I suppose it might have been that my host mother was used to more vocal displays of gratitude and humility, and it might have been that I lacked them. She had a picture of a young girl in India, to whom she sent money, and from whom she would get thank you letters with pictures. Perhaps that was the kind of low-involvement interaction she was used to.
As I said, I see how the little things I did could be annoying, but I thought this was a normal part of the host-and-student dynamic. We were supposed to get upset at one another and figure things out. After all, they had told us at orientation that we were to be not guests, but members of the family, with all the chores and other forms of involvement in family life.
The first external warning sign came as early as October. My host mother didn’t have internet at home, so I went to the library to check my email. I received a letter from my coordinator Lea asking how bad my cat allergy was (which, to this day, is pretty bad). I put two and two together and, once I returned to Ella’s, I asked her if she wanted me to move to a different family. She avoided answering me directly but was visibly displeased that my coordinator had asked me that. My guess is that Ella wanted to negotiate my transfer with my coordinator without me being in the know.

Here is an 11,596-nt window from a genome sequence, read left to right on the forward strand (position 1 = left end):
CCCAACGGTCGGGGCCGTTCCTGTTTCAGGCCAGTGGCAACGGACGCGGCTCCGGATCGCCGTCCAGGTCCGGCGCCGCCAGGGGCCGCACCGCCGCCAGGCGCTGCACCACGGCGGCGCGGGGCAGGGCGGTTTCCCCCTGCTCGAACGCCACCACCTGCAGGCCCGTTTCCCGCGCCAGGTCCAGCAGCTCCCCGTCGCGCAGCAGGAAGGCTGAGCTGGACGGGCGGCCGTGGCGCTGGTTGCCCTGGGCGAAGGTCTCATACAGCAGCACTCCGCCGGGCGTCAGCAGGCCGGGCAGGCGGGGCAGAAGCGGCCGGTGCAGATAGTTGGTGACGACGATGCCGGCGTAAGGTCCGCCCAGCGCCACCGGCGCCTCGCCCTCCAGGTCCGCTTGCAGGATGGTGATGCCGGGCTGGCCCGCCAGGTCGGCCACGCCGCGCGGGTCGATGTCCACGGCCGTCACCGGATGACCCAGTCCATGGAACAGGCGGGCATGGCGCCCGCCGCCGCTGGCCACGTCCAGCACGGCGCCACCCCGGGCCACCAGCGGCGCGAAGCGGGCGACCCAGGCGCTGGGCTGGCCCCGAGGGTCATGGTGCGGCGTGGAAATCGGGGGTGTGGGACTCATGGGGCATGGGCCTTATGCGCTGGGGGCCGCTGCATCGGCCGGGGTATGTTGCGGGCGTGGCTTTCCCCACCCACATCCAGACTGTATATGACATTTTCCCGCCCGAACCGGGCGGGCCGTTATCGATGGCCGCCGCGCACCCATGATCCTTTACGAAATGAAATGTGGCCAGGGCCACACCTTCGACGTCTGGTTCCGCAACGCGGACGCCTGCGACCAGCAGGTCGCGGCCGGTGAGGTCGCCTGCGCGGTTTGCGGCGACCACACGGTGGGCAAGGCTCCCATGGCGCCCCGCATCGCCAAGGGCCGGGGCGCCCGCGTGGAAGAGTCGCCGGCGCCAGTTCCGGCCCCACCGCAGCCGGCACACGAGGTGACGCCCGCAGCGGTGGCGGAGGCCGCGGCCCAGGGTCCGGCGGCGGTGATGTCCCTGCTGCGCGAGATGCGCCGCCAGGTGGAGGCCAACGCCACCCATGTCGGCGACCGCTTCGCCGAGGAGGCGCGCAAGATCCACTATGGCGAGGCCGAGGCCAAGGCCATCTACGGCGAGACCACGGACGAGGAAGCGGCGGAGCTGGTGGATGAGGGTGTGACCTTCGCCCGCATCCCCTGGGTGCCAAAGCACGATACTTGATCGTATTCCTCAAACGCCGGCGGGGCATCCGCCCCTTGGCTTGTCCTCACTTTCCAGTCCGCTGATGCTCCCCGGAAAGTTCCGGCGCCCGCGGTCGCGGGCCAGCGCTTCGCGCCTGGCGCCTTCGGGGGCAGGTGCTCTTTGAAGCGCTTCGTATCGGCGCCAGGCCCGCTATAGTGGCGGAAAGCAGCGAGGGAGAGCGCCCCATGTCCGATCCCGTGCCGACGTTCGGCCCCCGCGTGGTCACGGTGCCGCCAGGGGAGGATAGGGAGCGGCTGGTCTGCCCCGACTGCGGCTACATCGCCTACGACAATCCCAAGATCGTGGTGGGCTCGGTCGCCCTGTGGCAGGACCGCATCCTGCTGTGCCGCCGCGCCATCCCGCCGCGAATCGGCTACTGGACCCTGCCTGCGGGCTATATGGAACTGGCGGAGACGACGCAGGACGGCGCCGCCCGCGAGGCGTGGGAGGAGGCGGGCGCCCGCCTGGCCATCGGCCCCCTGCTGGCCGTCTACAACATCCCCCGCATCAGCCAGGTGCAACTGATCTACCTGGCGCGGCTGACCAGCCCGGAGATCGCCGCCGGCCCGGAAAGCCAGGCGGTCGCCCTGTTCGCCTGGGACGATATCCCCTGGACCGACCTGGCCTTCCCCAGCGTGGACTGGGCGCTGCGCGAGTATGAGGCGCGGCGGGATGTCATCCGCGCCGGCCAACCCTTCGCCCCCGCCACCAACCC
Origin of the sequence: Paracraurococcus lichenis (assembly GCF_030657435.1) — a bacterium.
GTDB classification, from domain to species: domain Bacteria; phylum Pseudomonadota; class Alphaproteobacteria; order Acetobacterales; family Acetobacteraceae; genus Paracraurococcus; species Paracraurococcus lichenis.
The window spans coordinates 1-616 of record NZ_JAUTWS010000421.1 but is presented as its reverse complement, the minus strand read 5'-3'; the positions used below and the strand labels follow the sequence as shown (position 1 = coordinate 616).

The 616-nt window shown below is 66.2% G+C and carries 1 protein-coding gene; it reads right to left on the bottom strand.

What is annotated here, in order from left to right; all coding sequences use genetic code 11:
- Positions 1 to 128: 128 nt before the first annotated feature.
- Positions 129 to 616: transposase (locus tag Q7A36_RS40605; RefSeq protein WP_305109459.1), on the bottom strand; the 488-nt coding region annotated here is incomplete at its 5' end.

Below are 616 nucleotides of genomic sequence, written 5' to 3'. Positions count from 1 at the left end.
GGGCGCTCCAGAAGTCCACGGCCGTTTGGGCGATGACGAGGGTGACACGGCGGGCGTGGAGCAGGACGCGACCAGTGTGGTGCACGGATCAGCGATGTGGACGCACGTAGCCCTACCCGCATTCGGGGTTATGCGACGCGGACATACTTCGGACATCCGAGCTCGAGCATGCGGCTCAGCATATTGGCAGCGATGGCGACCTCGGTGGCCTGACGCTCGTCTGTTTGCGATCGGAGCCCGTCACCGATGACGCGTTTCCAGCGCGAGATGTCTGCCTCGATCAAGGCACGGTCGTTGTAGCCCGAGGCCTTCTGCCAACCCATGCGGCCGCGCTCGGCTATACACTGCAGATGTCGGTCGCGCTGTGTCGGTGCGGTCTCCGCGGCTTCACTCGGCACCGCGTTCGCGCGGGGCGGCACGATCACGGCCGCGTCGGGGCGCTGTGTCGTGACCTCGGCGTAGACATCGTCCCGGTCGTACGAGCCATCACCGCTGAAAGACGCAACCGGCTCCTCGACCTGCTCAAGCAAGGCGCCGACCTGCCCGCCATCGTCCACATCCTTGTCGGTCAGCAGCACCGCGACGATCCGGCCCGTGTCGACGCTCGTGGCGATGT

Every now and then Ella would mention that I may be better off with a larger family who could take me places. Whether she meant it or just needed a pretext to have me transferred, I don’t know. Perhaps a little bit of both.
Fast forward to December and a few confrontations in between — by confrontations I mean nothing that an average US teenager wouldn’t do to their parents, such as ask for a ride at the last moment, so the parent damages their mirror pulling out of the driveway. I was getting excited about Christmas and meeting my host-mother’s children and grandchildren, who she talked a lot about. As I already mentioned, we were told by our program coordinators that we were going to be part of the family, taking part in all the celebrations and what not.
One day Ella approached me and said she would like me to move out of the house for Christmas because she wanted some “private time” with her family. This was fully unexpected and ran counter to all we had been told. Looking back, I think the smart thing to do was to involve my coordinator right then, but I felt so powerless in the face of this change. So I asked the leader of the youth group if I could stay with her, and she agreed.
The whole situation was so awkward and surreal. I remember going to the drugstore where my friend Steve worked and looking at the pet adoption ads. I had been to Steve’s house only once or twice before, so his father looked surprised when I showed up at the doorstep. No one was expecting me, and I knew that, but I wanted to share with someone what I was going through. So I told Steve how I soon would be like the kittens in the adoption ads. Before I did move to my youht group leader’s house, I confronted Ella and told her, “When I come back, I’m not staying, am I?” She wouldn’t give me an answer and said she needed time to think about it. I already knew what the answer would be, and I wasn’t mad, but I just wanted her to tell me once and for all.